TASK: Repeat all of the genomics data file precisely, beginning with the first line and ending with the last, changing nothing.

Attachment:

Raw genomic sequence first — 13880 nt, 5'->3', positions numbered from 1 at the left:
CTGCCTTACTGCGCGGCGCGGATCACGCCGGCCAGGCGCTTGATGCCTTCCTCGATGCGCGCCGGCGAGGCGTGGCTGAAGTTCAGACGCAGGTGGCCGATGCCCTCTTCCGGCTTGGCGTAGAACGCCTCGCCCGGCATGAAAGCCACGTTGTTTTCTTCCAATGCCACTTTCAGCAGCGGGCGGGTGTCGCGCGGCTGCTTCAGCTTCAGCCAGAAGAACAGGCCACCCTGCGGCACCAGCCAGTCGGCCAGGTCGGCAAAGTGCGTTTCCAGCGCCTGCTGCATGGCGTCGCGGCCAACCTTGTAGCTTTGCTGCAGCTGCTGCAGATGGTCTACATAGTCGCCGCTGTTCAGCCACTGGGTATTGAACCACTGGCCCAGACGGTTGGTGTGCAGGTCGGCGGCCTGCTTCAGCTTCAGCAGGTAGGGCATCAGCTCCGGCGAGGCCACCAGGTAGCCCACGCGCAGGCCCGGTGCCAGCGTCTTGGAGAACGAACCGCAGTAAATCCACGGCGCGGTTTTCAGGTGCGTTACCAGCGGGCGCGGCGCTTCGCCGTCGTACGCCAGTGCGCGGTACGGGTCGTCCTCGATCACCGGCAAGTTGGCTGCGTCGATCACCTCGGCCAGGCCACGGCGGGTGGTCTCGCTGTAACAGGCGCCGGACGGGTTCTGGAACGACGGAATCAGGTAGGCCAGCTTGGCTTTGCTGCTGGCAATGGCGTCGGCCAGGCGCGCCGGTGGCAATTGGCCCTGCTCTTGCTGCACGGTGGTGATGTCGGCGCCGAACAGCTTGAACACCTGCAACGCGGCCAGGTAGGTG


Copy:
Raw genomic sequence first — 13880 nt, 5'->3', positions numbered from 1 at the left:
CTGCCTTACTGCGCGGCGCGGATCACGCCGGCCAGGCGCTTGATGCCTTCCTCGATGCGCGCCGGCGAGGCGTGGCTGAAGTTCAGACGCAGGTGGCCGATGCCCTCTTCCGGCTTGGCGTAGAACGCCTCGCCCGGCATGAAAGCCACGTTGTTTTCTTCCAATGCCACTTTCAGCAGCGGGCGGGTGTCGCGCGGCTGCTTCAGCTTCAGCCAGAAGAACAGGCCACCCTGCGGCACCAGCCAGTCGGCCAGGTCGGCAAAGTGCGTTTCCAGCGCCTGCTGCATGGCGTCGCGGCCAACCTTGTAGCTTTGCTGCAGCTGCTGCAGATGGTCTACATAGTCGCCGCTGTTCAGCCACTGGGTATTGAACCACTGGCCCAGACGGTTGGTGTGCAGGTCGGCGGCCTGCTTCAGCTTCAGCAGGTAGGGCATCAGCTCCGGCGAGGCCACCAGGTAGCCCACGCGCAGGCCCGGTGCCAGCGTCTTGGAGAACGAACCGCAGTAAATCCACGGCGCGGTTTTCAGGTGCGTTACCAGCGGGCGCGGCGCTTCGCCGTCGTACGCCAGTGCGCGGTACGGGTCGTCCTCGATCACCGGCAAGTTGGCTGCGTCGATCACCTCGGCCAGGCCACGGCGGGTGGTCTCGCTGTAACAGGCGCCGGACGGGTTCTGGAACGACGGAATCAGGTAGGCCAGCTTGGCTTTGCTGCTGGCAATGGCGTCGGCCAGGCGCGCCGGTGGCAATTGGCCCTGCTCTTGCTGCACGGTGGTGATGTCGGCGCCGAACAGCTTGAACACCTGCAACGCGGCCAGGTAGGTG